27 05 | 2011

PGP signatures with trust and verification level

Written by Tanguy

Classified in : Homepage, Debian, To remember

Identity checks and trust

Saint Peter's key, detail from a stone statue

The OpenPGP web of trust is composed of keys linked to each other by two things:

  • identity checks: signing a key means that you verified the link between a key with user IDs, an official identity document with a photograph, and a person with a face;
  • trust: on your public key ring, you manually decide who you trust to correctly check other people's identity.

With these two pieces of information, GnuPG is able to determine whether or not the key of someone you never met can trusted to belong to its alleged owner.


Signing a key is usually a binary action: either you sign it or you do not sign it. Thus your signature on a key will give other people a rough identity check information and no trust information at all.

In fact, the OpenPGP standard does allow to publish precise identity check and trust information on signatures, but unfortunately this is now enabled with GnuPG by default. These features are called certification level and trust signatures.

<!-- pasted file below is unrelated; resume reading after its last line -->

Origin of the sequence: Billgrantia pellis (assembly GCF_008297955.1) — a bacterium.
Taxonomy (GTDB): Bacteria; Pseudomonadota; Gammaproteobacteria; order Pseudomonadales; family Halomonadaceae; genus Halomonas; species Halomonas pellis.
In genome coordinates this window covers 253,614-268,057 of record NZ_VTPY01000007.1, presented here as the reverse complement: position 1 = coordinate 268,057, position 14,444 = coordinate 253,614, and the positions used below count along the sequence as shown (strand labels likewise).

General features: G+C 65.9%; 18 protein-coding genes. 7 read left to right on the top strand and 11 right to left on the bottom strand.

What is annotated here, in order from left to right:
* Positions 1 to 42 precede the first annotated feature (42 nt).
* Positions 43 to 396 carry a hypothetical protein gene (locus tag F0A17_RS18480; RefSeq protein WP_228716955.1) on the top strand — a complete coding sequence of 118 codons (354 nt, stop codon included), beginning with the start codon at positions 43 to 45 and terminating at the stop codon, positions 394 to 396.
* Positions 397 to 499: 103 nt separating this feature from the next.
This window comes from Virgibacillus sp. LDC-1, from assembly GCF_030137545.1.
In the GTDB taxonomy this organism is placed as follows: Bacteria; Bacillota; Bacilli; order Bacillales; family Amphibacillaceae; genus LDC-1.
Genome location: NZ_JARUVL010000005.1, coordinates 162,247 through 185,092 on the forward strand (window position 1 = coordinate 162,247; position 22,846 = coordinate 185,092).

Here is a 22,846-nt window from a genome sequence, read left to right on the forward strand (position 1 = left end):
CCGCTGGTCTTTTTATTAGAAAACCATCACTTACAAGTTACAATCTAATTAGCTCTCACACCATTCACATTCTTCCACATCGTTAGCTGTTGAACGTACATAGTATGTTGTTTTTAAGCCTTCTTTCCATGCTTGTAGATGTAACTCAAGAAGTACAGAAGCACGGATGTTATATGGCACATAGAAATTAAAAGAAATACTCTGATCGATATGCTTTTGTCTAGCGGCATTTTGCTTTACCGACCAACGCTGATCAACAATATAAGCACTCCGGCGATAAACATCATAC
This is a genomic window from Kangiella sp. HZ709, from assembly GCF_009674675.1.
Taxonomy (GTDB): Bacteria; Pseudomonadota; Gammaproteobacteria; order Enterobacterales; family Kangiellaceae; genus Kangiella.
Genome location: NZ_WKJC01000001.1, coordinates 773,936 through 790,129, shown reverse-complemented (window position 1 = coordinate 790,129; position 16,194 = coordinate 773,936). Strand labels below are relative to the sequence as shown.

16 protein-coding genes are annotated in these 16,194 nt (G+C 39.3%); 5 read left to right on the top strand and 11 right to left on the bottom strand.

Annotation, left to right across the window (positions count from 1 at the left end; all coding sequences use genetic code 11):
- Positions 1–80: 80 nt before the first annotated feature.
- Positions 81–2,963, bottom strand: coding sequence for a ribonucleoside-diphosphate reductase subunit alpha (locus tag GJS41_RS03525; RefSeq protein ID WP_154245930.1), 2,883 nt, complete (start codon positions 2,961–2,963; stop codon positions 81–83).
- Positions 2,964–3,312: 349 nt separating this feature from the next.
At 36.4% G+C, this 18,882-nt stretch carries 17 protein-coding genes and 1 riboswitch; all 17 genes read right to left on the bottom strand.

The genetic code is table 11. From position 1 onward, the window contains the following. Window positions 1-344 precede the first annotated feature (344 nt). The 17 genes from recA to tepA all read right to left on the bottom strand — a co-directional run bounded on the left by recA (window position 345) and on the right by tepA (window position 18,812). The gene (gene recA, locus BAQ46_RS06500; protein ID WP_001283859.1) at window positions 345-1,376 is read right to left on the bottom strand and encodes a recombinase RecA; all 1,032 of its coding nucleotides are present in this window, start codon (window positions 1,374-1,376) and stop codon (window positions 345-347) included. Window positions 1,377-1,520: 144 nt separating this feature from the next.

Certification level

To indicate how careful you verified someone's identity, run GnuPG with the option --ask-cert-level, or add ask-cert-level to your configuration file .gnupg/gpg.conf.

When you make a signature with this option, GnuPG will ask you how carefully you verified the key owner's identity. According to the manpage gpg(1), the available levels are:

  • 0: no indication;
  • 1: personal belief but no verification, useful for signing pseudonymous IDs;
  • 2: casual verification;
  • 3: extensive verification.

Trust level

You can also indicate how much you trust someone, sign his key with the command tsign instead of sign. GnuPG will then ask you three questions:

  1. how far you trust him to verify other people's keys: marginally or fully (I personally only fully trust people that were trained or challenged by myself or by people I trust even more)
  2. how far you allow him to make trust signatures on your behalf: usually answer 1; answering 3 would allow him to issue trust signature with level 2, thus allowing other people to issue trust signatures on your behalf (this features exists to implement pyramidal certification systems, but can be interesting for signing your own keys when you have several);
  3. if you wish to restrict this signature to a domain: I have no idea of what this means so I give none.


Although certification level and trust signatures are not very widely used, thanks to GnuPG's default settings, it allows to publish more information about your signatures, adding value to the web of trust at no cost, which I believe is a good think. Thus I think it is worth doing it.

If you want to use these features with the caff wrapper, remember that it has its own GnuPG configuration .caff/gnupghome/gpg.conf. In addition it does not implement trust signatures natively: to use them, you have to abort the automatic signing, which gives you a GnuPG prompt, where you are then able to tsign, then exit to return to caff that will consider your trust signatures.